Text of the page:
It is important that as the years advance and you get older, that you take an active role in taking care of yourself.
There is a lot of information available from both the NHS and Cornwall Council about how you can help yourself and how to get the support you need to do this.
For Health Information for the over 60s please see the NHS Choices pages here and you will be taken to a section on NHS choices.
If you would like more specific local information please see Cornwall Council's pages here and you will be taken to Cornwall Council's section for Older People.
You can also find useful information on our site on specific health topics, such as stroke and dementia, which often occur in the later years.
You may also find yourself at increased risk of a fall as you get older. Falls are a common but often overlooked source of injury and, unfortunately in some cases, death. Older adults over the age of 65 are one of the groups most at risk.
Having a fall can result in a hospital stay and difficulties with getting about for months afterwards. It can seriously affect your quality of life afterwards by eroding independence.
At least a third of people aged over 65 will fall each year nationally. In Cornwall and the Isles of Scilly, which has a significantly higher number of older people than the UK average, this means up to 58,000 people are likely to fall every year, with up to 2,900 requiring hospital treatment.
Understanding why we fall is key to prevention. The natural process of ageing can often place older adults at an increased risk of having a fall. There are three reasons for this which are outlined below.
- Older people are more likely to have chronic health conditions, such as heart disease, dementia, or low blood pressure (hypotension). Dizziness is a common. symptom of low blood pressure. These conditions can increase the risk of a fall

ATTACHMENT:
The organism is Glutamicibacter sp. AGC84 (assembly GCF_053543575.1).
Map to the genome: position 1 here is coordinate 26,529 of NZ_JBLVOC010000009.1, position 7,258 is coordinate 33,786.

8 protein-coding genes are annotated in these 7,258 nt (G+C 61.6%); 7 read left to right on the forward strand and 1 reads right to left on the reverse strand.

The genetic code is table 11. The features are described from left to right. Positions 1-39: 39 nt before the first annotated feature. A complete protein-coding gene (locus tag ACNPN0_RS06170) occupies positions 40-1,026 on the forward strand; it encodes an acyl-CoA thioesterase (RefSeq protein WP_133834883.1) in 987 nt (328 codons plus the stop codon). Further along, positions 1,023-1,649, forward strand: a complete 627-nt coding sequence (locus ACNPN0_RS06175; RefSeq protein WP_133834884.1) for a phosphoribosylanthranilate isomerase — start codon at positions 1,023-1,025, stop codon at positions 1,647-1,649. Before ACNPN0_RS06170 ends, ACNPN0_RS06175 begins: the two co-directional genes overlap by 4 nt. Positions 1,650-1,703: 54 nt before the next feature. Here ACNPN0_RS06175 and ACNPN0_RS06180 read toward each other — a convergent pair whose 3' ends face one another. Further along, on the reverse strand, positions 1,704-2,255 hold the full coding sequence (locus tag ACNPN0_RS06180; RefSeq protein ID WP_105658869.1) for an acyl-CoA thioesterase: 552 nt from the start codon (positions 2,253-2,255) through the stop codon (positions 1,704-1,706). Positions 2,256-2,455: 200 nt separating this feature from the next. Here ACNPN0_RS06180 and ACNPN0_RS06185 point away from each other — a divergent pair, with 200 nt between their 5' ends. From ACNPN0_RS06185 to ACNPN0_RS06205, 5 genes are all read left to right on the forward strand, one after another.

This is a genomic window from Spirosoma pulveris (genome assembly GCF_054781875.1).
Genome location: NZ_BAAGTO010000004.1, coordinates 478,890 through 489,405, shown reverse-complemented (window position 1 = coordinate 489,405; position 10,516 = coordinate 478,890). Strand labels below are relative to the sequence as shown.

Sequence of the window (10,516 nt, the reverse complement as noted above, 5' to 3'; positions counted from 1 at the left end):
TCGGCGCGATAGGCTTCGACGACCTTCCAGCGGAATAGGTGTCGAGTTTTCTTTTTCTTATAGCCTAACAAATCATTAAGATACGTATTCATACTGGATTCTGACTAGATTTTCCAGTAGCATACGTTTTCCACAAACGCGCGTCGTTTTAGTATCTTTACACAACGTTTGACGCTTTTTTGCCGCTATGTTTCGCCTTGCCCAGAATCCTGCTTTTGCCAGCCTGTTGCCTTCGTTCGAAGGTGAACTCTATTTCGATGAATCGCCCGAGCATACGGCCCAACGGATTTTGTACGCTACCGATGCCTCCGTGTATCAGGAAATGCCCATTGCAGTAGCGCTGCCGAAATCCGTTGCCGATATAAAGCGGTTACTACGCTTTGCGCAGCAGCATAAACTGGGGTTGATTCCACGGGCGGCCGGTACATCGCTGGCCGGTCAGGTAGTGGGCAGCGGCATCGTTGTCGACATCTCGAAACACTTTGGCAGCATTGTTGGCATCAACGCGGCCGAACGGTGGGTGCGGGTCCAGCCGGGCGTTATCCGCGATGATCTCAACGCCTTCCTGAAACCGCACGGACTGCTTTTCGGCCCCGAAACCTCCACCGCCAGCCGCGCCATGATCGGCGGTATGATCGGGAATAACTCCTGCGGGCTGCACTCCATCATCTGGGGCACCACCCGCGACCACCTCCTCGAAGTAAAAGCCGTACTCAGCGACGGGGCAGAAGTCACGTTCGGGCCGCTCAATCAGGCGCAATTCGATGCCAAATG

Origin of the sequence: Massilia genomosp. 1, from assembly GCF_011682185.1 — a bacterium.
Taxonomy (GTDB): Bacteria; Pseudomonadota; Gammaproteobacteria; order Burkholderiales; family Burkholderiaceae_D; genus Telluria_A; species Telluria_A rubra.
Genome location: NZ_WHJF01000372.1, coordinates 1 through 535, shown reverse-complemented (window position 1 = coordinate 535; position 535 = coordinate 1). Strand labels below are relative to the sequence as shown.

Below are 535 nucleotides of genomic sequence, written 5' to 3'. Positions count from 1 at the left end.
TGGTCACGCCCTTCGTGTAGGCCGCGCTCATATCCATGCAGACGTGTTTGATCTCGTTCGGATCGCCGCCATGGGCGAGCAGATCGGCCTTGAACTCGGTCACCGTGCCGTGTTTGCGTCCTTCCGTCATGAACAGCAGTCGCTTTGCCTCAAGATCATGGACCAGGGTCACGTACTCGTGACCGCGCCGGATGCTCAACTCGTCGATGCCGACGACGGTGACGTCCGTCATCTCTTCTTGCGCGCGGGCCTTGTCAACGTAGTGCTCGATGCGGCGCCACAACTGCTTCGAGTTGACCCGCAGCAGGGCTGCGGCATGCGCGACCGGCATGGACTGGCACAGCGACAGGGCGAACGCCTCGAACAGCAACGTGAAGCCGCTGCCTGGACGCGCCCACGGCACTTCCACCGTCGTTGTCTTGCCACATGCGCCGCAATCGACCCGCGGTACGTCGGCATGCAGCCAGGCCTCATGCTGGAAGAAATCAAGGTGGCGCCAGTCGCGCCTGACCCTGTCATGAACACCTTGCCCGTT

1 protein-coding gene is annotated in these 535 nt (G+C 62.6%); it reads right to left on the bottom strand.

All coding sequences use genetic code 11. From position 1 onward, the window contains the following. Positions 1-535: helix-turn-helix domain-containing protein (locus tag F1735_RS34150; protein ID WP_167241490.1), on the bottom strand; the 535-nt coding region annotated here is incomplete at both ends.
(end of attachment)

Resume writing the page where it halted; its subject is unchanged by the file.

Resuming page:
- Older people are more likely to have impairments, such as poor vision, or muscle weakness.
- Older people are more likely to have disabilities that can affect their balance.
Among older adults, some of the most common reasons for accidental falls include:
- Falling, or slipping, in the bathroom
- Falling, or slipping, due to dim light
- Falling, or slipping, on rugs, or carpets, that are not properly secured, or on floors that were wet, or recently polished
- Falling, or slipping, when reaching for storage areas, such as cupboards
- Falling, or slipping, down the stairs.
Another common cause, particularly among older men, is falling from a ladder while carrying out home maintenance work.
Falls can also sometimes occur as a result of health reasons. Some common health reasons linked to falling include:
- Loss of balance due to disability, or muscle weakness
- A sudden episode of dizziness
- A sudden, brief loss of consciousness, due to an underlying health condition, such as a heart condition, or low blood sugar (a brief loss of consciousness is known as a drop attack)
- Low blood pressure (hypotension)
- Visual impairment.
Falls can sometimes be particularly troublesome for older women, as osteoporosis (thinning and weakening of the bones) is a common problem in this population. Osteoporosis is caused by hormonal changes that occur during the menopause (when a woman's periods stop).
- Take regular exercise, even a short walk or light gardening, to keep muscles strong and joints supple. If you haven’t done any exercise for a while, or you have an existing health condition, talk to your GP first.